Date: Sunday, November 8, 2020
Session Type: Poster Session C
Session Time: 9:00AM-11:00AM
Background/Purpose: The risk of cardiovascular disease (CVD), including myocardial infarction and stroke, is higher in SLE than in the general population. The excess risk of premature CVD has been attributed to SLE-related systemic inflammation and its treatment. CVD risk prediction algorithms perform poorly in SLE populations because they do not capture SLE-related inflammation. The purpose of this study was to quantify the excess CVD risk, beyond that predicted by a traditional risk calculator, in strata of patients defined as mild/remission, moderate or severe SLE by the Physical Global Assessment (PGA) of disease activity.
Methods: We included SLE patients enrolled in a local SLE cohort and collected their one-year baseline data on traditional CVD risk factors, demographic and clinical features from the electronic medical record (EMR) at cohort enrollment. Subjects were required to have one or more visits for SLE during the baseline period. Their overall disease activity representing all encounters during the entire baseline year was rated independently by two reviewers (KC and MC) using a modified PGA tool (Table 1). PGA scores ranged from 1 (remission/mild), 2 (moderate), to 3 (severe). A 10-year follow-up period for CVD events began day +1 at end of baseline period (index date). The first MI or stroke in the follow-up period was identified in the EMR using ICD-9/10 codes and adjudicated by medical record review. We excluded subjects with CVD events prior to the index date. Relative excess risk of CVD event in 10 years was determined by comparing the risk expected according to the 2013 American College of Cardiology (ACC) and the American Heart Association (AHA) risk equation and to the observed outcomes, stratified by PGA. The Greenwood-Nam-D’Agostino calibration test was used to compare observed to expected in each PGA category.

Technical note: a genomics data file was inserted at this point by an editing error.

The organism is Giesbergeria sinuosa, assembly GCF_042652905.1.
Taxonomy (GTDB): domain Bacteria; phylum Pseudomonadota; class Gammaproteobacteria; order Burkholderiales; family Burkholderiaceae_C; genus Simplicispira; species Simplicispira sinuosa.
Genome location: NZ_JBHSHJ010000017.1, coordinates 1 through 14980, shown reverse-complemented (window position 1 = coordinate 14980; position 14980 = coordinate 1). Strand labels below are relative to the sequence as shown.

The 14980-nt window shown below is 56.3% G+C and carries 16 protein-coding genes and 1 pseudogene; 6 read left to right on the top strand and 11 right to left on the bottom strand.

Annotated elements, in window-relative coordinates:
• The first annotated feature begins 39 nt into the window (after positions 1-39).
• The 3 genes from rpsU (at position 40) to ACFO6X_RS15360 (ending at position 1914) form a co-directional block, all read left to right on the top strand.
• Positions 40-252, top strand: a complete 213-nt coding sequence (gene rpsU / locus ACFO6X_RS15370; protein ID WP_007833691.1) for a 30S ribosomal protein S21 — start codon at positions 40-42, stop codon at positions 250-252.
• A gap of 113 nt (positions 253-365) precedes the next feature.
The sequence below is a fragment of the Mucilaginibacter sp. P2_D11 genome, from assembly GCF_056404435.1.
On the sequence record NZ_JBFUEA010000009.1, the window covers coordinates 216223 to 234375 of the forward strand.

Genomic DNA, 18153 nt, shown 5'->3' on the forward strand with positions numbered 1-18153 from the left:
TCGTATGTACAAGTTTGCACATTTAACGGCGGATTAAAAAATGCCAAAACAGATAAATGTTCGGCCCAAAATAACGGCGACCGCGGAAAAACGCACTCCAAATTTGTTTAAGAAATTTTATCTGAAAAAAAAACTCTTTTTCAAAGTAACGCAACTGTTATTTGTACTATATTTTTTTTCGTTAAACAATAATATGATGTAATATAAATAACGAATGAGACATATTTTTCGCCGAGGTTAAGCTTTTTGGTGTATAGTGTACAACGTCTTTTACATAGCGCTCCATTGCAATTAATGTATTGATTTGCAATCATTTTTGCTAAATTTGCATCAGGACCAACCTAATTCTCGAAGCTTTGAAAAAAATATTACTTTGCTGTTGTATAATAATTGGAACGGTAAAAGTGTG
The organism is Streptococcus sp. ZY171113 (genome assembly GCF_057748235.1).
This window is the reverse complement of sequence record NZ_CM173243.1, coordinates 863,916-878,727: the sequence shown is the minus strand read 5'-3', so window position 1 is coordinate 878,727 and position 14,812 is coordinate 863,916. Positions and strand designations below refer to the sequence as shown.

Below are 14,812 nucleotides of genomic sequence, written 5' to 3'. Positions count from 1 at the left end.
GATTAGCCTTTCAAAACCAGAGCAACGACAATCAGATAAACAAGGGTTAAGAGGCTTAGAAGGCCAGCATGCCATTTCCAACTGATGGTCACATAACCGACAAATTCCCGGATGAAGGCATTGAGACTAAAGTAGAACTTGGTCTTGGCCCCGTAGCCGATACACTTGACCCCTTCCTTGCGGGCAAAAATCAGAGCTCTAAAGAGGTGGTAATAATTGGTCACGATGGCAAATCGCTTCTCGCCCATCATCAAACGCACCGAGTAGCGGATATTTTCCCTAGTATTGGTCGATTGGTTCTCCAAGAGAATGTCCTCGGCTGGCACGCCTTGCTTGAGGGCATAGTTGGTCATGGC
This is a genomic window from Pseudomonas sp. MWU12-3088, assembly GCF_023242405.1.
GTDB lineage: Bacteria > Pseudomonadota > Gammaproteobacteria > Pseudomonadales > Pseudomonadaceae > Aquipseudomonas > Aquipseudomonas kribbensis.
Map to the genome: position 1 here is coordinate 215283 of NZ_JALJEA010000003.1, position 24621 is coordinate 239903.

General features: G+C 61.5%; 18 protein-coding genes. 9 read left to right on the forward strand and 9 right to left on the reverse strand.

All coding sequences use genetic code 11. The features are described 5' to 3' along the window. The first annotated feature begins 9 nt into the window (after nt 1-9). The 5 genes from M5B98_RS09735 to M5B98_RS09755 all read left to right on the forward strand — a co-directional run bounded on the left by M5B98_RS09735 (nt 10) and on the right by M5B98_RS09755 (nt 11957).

Results: We included 1243 patients; 93.0% female and mean age of 41.6 (SD 13.3) years (Table 2). 80.6% patients had remission/mild disease, while 8.9% had moderate and 10.3% had severe disease. Inter-rater agreement of PGA’s was substantial with 93.5% agreement corresponding to weighted k of 0.75 (SE 0.08, p< 0.001), respectively. There were 212 CVD events, 173 MIs and 64 strokes, over the follow-up period of 8242.92 person-years (PY). The incidence rate (IR) for the entire cohort was 26 [22, 29]/1000 patient PY. When stratified by PGA, the IRs were 24 [21, 28] for remission/mild, 32 [22, 49] for moderate, and 35 [24, 51] for severe. The observed vs expected ratio of CVD events using the ACC/AHA risk equation was highest among patients with severe disease (35.93 [95%CI 8.74,72.86]), followed by moderate (16.03 [95%CI 7.59, 26.02]) and remission/mild disease (12.39 [95%CI 7.88,17.00]) (Table 3). All calibrations were p< 0.01 meaning the calibration of observed events to risk predicted by the ACC/AHA algorithm was significantly off for all PGA categories.
Conclusion: The excess risk of CVD events in SLE patients is underestimated by traditional cardiovascular prediction tools, although the degree of underestimation may be increased in patients with more severe SLE disease activity over the past year. Therefore, more SLE-specific CVD risk prediction algorithms are needed.
To cite this abstract in AMA style:Choi M, Stevens E, Guan H, Li D, Ellrodt J, Kargere B, Cai T, Yoshida K, Everett B, Costenbader K. Personalizing Cardiovascular Risk Prediction for Patients with Systemic Lupus Erythematosus by Physician Global Assessment of Disease Activity [abstract]. Arthritis Rheumatol. 2020; 72 (suppl 10). https://acrabstracts.org/abstract/personalizing-cardiovascular-risk-prediction-for-patients-with-systemic-lupus-erythematosus-by-physician-global-assessment-of-disease-activity/. Accessed May 10, 2021.
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